Performing Arts Center at The World Trade Center Elects Its New Design Team

News   Performing Arts Center at The World Trade Center Elects Its New Design Team
Brooklyn-based REX architecture firm has been tapped to reconceive the Performing Arts Center at the World Trade Center (PACWTC). The 80,000 square-foot space, originally designed by Frank Gehry, is slated to open in 2019, where it will be a site for theatre, dance, music, opera and film – including the Tribeca Film Festival.

The company, which was selected from three world-renowned finalists, is led by Joshua Prince-Ramus with Davis Brody Bond attached as executive architect. REX's featured projects include the AT&T Performing Arts Center Dee and Charles Wyly Theatre in Dallas, TX, as well as the Vakko Fashion Center in Instanbul, Turkey. See more here

"We are honored to design such a meaningful project on a site imbued with deep significance for the people of New York,” said Prince-Ramus in a press statement.

The selection of REX follows last week’s re-affirmation of support for the PACWTC by the Lower Manhattan Development Corporation (LMDC), which released the first $10 million of its $99 million financial commitment to the project. The balance, according to the press release, will be funded through private sources.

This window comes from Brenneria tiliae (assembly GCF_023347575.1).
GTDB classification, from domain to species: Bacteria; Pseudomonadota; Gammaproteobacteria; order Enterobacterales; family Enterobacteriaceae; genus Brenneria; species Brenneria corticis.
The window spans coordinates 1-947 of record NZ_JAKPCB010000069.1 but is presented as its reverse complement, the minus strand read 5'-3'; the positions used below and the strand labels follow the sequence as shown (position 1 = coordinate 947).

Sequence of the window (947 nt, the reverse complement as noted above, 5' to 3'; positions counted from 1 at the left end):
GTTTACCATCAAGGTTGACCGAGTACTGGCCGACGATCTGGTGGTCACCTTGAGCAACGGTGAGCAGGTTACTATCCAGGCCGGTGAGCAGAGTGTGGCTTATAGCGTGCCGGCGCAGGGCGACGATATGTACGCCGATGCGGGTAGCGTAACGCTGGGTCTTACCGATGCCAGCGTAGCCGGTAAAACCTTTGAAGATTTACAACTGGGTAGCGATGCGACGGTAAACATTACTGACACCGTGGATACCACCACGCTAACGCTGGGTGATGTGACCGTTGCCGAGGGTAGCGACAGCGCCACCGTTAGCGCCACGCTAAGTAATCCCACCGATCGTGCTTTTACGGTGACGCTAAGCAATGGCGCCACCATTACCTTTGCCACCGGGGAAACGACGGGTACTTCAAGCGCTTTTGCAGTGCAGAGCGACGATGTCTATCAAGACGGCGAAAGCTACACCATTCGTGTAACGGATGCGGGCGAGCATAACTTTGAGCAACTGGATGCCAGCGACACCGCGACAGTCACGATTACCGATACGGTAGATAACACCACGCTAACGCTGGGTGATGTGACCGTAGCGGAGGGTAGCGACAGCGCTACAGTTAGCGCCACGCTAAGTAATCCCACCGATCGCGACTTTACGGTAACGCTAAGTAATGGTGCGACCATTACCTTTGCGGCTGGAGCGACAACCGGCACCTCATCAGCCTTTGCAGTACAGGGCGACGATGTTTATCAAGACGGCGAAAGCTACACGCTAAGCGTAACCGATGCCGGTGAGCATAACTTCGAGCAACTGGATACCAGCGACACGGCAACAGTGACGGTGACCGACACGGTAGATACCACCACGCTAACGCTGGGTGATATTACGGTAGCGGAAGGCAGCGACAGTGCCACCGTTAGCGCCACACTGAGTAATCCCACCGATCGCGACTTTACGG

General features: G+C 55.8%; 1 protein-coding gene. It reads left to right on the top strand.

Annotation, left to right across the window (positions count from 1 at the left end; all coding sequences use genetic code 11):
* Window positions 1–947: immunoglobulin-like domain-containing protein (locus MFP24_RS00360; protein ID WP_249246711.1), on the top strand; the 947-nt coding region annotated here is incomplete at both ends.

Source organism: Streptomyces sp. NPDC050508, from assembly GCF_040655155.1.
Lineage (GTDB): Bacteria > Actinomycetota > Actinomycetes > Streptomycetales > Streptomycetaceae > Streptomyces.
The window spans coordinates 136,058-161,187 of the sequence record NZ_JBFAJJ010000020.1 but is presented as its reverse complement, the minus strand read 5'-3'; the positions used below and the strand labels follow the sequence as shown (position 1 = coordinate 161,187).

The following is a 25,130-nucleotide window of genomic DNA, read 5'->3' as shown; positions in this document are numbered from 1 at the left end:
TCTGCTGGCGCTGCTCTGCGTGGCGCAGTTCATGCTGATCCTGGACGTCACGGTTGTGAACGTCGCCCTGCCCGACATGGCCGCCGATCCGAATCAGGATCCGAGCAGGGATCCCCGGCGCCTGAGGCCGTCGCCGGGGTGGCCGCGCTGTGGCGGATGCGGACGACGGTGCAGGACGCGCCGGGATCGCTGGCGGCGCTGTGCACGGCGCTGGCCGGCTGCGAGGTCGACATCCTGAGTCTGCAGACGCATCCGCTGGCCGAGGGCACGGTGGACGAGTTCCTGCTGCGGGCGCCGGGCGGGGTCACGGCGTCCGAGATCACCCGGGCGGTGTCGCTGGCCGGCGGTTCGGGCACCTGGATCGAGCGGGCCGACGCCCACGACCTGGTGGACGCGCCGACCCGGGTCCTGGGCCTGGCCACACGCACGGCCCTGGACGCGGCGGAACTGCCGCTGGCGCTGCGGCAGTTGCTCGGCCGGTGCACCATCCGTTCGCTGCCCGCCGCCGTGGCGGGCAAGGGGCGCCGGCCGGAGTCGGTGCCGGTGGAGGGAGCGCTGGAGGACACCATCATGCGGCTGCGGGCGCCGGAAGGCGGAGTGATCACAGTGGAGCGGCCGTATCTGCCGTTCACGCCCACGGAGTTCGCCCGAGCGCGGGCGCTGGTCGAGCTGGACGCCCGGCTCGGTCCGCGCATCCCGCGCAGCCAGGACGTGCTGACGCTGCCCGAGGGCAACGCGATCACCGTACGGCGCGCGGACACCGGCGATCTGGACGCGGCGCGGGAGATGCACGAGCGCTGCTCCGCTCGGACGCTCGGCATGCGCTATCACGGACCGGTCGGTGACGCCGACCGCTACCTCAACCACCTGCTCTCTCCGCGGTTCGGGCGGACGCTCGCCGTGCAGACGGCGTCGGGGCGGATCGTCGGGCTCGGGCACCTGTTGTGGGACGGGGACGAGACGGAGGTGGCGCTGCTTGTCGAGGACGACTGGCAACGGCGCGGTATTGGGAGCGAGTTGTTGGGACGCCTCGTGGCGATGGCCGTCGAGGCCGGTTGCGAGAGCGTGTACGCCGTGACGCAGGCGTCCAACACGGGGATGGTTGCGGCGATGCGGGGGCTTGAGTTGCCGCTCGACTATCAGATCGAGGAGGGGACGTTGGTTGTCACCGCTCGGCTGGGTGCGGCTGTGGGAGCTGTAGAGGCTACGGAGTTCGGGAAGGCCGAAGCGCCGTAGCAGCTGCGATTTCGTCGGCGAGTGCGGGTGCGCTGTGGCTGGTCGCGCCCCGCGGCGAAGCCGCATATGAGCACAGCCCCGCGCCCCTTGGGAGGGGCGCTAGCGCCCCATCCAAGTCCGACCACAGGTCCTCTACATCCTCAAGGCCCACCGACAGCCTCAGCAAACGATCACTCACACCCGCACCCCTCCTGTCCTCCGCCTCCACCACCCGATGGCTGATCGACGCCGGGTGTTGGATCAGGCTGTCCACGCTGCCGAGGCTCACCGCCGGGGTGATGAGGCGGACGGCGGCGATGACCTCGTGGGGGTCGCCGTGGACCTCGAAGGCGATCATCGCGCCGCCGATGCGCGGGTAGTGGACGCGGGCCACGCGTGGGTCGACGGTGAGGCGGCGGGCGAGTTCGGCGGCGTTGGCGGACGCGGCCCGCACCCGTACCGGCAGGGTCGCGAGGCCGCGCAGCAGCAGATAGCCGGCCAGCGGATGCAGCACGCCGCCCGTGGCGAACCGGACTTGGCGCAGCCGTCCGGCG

"The selection of REX and the LMDC’s renewed commitment are critical milestones in our collective effort to create a vibrant new cultural and community anchor for all of Lower Manhattan,” said PACWTC Chairman John Zuccotti in a statement. "We are now two important steps closer to completing the World Trade Center and fully realizing our vision of Lower Manhattan as the world’s most dynamic, 24/7 urban community."

According to a New York Times report, the budget for the space has been reduced to $200 million, about half the original estimated cost. "It’s a chance to purge things that didn’t work and you now know how to fix them," Prince-Ramus told the Times, "and to have the opportunity to rethink." He added that his vision for the project was to design something that was "simple, elegant and timeless."

Today’s Most Popular News: